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Goldfish Quarantine Procedure


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This article outlines the quarantine process for new fish. It is meant as a general guideline. Please remember that it is always better to ask for a second and even third opinion prior to beginning any medications. Each situation is different and this QT protocol is not intended as a 'one size fits all', but is a place to start. If you ever have questions regarding quarantine procedures or treatment during quarantine, please start a thread on the forum and one of our many experienced and helpful members will be happy to assist you! :)

Why Should I Quarantine?
It is important to quarantine every new fish before adding them to your main tank. A quarantine period serves not only to protect your established fish from any pathogens your new fish may carry, but also to protect your new fish from any pathogens your established tank may have. Fish with healthy immune systems may carry a variety of pathogens at subclinical levels. However, a new fish that is stressed from shipping or a change in environment may have a depressed immune system and be unable to effectively fight low levels of pathogens that could be present in your main tank. Similarly, your new fish may carry different pathogens that could harm your established fish if they were exposed.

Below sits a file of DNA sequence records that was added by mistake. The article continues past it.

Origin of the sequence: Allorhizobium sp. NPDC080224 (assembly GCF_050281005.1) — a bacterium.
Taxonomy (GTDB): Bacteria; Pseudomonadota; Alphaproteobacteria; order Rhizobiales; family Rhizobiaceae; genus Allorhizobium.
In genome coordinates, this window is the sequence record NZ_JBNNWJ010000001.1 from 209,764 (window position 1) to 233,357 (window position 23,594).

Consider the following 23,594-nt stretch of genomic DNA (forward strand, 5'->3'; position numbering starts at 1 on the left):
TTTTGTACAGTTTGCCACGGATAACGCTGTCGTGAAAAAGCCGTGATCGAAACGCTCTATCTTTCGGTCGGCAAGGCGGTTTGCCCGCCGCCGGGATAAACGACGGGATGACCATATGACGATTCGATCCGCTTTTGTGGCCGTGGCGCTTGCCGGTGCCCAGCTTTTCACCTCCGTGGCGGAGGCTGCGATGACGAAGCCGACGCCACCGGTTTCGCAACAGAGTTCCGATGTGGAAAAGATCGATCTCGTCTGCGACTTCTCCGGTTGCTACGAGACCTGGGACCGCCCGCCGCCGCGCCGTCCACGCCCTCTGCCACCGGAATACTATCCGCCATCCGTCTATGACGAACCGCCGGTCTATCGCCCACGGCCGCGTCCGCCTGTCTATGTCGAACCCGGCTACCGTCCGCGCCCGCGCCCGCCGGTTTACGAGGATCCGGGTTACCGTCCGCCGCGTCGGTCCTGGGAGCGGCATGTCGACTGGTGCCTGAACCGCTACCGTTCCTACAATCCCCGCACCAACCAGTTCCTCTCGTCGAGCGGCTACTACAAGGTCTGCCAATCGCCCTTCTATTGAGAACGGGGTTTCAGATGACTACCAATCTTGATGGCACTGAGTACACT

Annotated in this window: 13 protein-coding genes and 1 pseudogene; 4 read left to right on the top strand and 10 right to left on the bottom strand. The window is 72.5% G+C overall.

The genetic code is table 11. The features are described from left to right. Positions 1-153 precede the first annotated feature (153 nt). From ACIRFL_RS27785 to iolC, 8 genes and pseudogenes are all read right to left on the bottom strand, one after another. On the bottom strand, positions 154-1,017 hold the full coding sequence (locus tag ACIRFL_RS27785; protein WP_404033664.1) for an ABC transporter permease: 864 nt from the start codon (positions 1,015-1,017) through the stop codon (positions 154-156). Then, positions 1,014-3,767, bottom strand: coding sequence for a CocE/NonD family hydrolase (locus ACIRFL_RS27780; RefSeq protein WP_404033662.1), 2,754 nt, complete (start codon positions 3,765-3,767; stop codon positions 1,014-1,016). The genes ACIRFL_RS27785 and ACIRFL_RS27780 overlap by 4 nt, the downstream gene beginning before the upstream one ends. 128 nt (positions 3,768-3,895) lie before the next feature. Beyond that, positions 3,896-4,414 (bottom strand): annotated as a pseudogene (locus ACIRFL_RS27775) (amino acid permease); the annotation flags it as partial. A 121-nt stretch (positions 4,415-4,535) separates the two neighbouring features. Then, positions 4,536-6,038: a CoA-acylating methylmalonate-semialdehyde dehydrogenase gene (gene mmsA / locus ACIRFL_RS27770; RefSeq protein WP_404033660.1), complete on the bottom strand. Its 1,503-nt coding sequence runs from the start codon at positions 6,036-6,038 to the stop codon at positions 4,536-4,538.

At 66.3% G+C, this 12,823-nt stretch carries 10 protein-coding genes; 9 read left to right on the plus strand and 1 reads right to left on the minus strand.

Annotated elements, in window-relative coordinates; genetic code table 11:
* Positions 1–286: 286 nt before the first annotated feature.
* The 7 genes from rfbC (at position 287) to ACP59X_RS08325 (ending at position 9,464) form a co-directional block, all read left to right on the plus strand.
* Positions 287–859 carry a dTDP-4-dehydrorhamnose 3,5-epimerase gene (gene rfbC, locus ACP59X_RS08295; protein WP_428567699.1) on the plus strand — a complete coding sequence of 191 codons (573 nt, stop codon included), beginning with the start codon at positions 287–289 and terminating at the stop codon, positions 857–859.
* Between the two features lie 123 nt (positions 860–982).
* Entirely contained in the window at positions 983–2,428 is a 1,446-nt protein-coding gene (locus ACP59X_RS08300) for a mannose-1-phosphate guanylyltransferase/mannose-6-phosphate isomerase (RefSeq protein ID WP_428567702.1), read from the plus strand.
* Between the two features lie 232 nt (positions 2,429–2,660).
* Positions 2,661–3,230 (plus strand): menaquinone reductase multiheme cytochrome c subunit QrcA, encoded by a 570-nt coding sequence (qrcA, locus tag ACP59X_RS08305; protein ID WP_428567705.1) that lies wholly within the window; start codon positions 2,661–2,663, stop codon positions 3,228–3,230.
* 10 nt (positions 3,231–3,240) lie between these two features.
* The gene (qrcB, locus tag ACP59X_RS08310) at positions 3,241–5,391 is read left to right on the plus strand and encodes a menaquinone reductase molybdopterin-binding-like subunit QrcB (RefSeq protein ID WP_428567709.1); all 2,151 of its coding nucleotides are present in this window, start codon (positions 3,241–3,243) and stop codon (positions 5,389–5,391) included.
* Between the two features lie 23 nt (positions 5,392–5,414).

The quarantine period also gives your new fish time to de-stress and build its immunity back up prior to being introduced to the main tank.

How Do I Set Up A Quarantine Tank?
Here are the things you will need:

1. Quarantine tank